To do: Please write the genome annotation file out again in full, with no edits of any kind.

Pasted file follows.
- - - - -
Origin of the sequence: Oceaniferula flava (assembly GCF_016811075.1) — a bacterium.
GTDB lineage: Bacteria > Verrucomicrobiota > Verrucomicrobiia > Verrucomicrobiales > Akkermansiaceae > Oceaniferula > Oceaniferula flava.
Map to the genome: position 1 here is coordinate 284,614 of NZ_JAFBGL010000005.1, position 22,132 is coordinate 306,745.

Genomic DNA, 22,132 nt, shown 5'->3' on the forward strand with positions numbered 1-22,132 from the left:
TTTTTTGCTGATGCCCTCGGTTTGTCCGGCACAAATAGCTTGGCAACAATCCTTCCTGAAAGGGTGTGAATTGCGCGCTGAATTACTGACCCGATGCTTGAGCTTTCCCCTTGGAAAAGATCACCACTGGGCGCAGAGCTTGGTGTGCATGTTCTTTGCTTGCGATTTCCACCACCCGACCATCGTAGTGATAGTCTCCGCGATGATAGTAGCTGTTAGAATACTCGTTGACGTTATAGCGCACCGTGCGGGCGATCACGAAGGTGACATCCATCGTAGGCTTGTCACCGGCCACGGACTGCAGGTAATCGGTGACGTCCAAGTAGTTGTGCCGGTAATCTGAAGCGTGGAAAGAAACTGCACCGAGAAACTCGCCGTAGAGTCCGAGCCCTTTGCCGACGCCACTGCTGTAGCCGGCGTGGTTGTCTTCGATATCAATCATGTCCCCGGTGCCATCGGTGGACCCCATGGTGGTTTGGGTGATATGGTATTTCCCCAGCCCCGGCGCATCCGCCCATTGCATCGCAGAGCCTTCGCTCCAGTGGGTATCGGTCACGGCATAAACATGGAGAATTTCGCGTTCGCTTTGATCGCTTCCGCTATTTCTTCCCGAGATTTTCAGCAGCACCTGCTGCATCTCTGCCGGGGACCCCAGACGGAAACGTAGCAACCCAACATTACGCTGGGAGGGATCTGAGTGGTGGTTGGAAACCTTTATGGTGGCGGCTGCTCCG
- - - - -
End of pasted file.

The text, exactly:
Origin of the sequence: Oceaniferula flava (assembly GCF_016811075.1) — a bacterium.
GTDB lineage: Bacteria > Verrucomicrobiota > Verrucomicrobiia > Verrucomicrobiales > Akkermansiaceae > Oceaniferula > Oceaniferula flava.
Map to the genome: position 1 here is coordinate 284,614 of NZ_JAFBGL010000005.1, position 22,132 is coordinate 306,745.

Genomic DNA, 22,132 nt, shown 5'->3' on the forward strand with positions numbered 1-22,132 from the left:
TTTTTTGCTGATGCCCTCGGTTTGTCCGGCACAAATAGCTTGGCAACAATCCTTCCTGAAAGGGTGTGAATTGCGCGCTGAATTACTGACCCGATGCTTGAGCTTTCCCCTTGGAAAAGATCACCACTGGGCGCAGAGCTTGGTGTGCATGTTCTTTGCTTGCGATTTCCACCACCCGACCATCGTAGTGATAGTCTCCGCGATGATAGTAGCTGTTAGAATACTCGTTGACGTTATAGCGCACCGTGCGGGCGATCACGAAGGTGACATCCATCGTAGGCTTGTCACCGGCCACGGACTGCAGGTAATCGGTGACGTCCAAGTAGTTGTGCCGGTAATCTGAAGCGTGGAAAGAAACTGCACCGAGAAACTCGCCGTAGAGTCCGAGCCCTTTGCCGACGCCACTGCTGTAGCCGGCGTGGTTGTCTTCGATATCAATCATGTCCCCGGTGCCATCGGTGGACCCCATGGTGGTTTGGGTGATATGGTATTTCCCCAGCCCCGGCGCATCCGCCCATTGCATCGCAGAGCCTTCGCTCCAGTGGGTATCGGTCACGGCATAAACATGGAGAATTTCGCGTTCGCTTTGATCGCTTCCGCTATTTCTTCCCGAGATTTTCAGCAGCACCTGCTGCATCTCTGCCGGGGACCCCAGACGGAAACGTAGCAACCCAACATTACGCTGGGAGGGATCTGAGTGGTGGTTGGAAACCTTTATGGTGGCGGCTGCTCCG